A social worker who moved from Germany to Westport in 2015 is combining her love of surfing with her career in social work through a social enterprise called Wavewise, which supports community wellbeing.
Pana Leontiadu founded the charitable trust in 2018 to provide surf therapy, which is a structured approach to surfing that can achieve therapeutic benefits and improve peoples’ health and well-being through the healing power of the ocean. She believes in personal growth through strength-based mindset approaches.
The startup was able to kick off through the help of local business sponsorships for wetsuits and surfboards after presenting its idea to the public in a startup pitch night event from Development West Coast. Additionally, Leontiadu raised $7500 in just one month via PledgeMe, most of it from a large donation from an ex-local millionaire, who started surfing in Westport.
“I got a call from a guy who grew up in Westport who liked to surf. ‘How much do you need to fill up the tank?’ he asked. And he filled it up,” Leontiadu said.
After setting up Wavewise as a charitable trust, she raised grants from the West Coast Community Trust in cooperation with Development West Coast and Sport Tasman since then too.
Leontiadu said she first started surfing in 2013.
“The first time I stood up on a board I felt unbelievably happy. This lifestyle has had such a profound effect on me.”
It was even the reason she left her home in Germany.
“I have travelled the world in pursuit of new waves and new experiences and now to finally discover my new home here on the West Coast.”
Leontiadu, now a qualified surf instructor and counsellor to be, works with groups of young people in Westport, as well as adults, the oldest being in his 50s. She has had support from her employer (Homebuilders West Coast Trust); the Wavewise board was formed with the help of her boss and work colleagues.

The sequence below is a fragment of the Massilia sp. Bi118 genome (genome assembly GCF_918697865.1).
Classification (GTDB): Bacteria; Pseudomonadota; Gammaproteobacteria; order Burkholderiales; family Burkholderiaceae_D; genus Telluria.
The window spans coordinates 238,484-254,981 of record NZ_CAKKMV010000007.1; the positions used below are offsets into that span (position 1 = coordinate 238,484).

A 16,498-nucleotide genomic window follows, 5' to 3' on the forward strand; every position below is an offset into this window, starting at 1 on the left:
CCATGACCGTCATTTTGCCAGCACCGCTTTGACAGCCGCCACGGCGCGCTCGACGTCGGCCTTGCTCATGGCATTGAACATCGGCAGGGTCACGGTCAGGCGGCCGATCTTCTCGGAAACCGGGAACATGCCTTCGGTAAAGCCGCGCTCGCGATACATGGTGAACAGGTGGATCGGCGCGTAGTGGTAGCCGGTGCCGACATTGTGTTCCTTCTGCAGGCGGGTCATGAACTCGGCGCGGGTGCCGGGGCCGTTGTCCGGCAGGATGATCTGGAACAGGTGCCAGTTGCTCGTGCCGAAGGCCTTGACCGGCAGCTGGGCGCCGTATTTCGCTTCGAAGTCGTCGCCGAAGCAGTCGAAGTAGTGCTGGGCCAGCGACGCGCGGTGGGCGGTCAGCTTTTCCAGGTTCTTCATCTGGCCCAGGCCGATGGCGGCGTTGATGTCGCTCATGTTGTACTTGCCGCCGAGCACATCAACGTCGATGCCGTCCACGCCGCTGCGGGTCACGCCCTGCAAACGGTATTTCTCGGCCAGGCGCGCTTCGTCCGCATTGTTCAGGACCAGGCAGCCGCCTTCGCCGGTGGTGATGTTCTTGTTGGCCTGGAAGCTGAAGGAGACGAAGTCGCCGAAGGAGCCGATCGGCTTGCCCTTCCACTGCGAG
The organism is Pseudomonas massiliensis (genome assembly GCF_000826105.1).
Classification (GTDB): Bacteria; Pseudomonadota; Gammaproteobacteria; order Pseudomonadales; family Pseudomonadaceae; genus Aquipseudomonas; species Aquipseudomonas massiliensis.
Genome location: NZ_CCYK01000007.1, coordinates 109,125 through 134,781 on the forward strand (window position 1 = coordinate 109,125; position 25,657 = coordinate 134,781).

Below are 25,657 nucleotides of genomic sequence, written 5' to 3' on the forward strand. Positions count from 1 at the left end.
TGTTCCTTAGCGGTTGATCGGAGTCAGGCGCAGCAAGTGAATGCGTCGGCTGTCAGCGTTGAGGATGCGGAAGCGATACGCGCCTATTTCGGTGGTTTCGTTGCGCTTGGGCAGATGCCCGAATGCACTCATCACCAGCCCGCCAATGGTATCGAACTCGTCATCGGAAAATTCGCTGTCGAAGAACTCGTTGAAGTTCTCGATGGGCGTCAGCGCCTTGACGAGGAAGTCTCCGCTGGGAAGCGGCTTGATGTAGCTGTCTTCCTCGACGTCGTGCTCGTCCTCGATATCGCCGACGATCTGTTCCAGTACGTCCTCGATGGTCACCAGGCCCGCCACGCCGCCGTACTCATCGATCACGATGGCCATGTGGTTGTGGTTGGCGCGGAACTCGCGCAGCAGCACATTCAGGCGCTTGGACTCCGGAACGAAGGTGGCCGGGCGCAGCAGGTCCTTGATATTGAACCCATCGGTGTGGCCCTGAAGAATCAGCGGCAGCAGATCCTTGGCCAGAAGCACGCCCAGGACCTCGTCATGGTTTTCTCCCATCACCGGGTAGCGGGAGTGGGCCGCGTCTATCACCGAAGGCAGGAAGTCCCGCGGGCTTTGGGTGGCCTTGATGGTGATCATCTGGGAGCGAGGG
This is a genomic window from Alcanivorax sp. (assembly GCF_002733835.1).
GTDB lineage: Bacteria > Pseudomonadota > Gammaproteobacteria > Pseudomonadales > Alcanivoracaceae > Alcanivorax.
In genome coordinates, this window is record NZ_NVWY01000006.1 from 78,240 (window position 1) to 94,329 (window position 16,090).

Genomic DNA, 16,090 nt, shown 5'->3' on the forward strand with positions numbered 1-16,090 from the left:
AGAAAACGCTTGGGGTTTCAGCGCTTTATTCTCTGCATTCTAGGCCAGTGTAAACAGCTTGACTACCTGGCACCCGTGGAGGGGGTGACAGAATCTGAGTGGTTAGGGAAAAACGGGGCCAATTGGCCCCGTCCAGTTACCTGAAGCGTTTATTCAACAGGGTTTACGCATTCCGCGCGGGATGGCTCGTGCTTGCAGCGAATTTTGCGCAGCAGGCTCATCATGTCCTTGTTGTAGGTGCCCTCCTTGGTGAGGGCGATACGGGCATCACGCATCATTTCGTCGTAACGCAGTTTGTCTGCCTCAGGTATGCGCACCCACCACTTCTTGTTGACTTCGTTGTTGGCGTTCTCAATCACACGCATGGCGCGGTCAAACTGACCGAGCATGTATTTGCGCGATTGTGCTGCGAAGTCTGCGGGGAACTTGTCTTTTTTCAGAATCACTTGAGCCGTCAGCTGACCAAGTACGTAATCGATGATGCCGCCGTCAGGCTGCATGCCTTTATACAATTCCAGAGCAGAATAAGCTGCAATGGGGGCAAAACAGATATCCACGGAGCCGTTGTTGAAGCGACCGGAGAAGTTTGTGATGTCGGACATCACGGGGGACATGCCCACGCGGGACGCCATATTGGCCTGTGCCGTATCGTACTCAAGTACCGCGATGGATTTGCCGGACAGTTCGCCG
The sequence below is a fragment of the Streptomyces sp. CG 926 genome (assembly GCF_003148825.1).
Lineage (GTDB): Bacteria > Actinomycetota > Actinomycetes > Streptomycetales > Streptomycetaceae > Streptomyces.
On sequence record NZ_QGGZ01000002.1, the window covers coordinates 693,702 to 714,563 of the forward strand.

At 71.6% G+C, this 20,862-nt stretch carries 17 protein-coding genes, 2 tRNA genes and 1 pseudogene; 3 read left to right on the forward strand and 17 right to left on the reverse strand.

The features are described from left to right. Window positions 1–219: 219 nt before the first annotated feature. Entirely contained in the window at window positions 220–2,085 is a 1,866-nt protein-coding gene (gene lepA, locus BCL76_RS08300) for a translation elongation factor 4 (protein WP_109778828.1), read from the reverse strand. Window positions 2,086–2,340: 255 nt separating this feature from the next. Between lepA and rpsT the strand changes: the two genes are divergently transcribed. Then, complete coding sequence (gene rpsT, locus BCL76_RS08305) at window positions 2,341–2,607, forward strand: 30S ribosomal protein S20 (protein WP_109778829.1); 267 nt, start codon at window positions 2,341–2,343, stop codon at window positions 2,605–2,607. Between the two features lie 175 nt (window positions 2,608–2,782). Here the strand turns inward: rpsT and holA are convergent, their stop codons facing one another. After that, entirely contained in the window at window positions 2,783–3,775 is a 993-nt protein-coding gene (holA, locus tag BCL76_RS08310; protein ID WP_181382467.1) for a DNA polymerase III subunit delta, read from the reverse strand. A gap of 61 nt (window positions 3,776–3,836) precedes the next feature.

“We are teaching adults and young people a tool to overcome personal challenges and to deal with stressful situations,” she said. “Whatever wave is thrown at us, we can learn to cope with it.”
While initiating a startup in a small town has challenges, Leontiadu was able to network within EPIC Westport, a local co-working space, with other entrepreneurs to gain knowledge and direction on moving Wavewise forward.
She also did a Co.Starters business development course which was run and mostly funded by Development West Coast and provided some great entrepreneurial insights.
“I would not have been able to do this without the Co.Starters course,” she said.
Wavewise also assists young people financially, with paid adult sessions and funding for local youth, but Leontiadu says the challenge is getting more adults in the programme to benefit local youth.
“The more people know about us, the more support our youth can get,” Leontiadu said. “We have the opportunity to pass on the gift and benefit of utilising surf sessions as a reflective tool to draw upon life lessons.”
Measuring the success of a startup in the social work space is hard to quantify, particularly when trying to encourage the small Westport community to realise that the startup is a therapy programme working on personal challenges, not just a surf group.
“I think the challenge is to encourage people to understand what it is, but after our first years now and constant reminders via Social Media and conversations in the community, it is now understood much better” Leontiadu said.
“One way is how positive those in the community, who have done the programme are about it and how many friends are asked to do the programme,”
Leontiadu has seen lives changed through surfing at Wavewise. She just wants to keep the momentum going through community support.
“Surfing has created real positive change in my life – I want to provide the same experience to others.”
Story by Dave Crampton. In partnership with Development West Coast.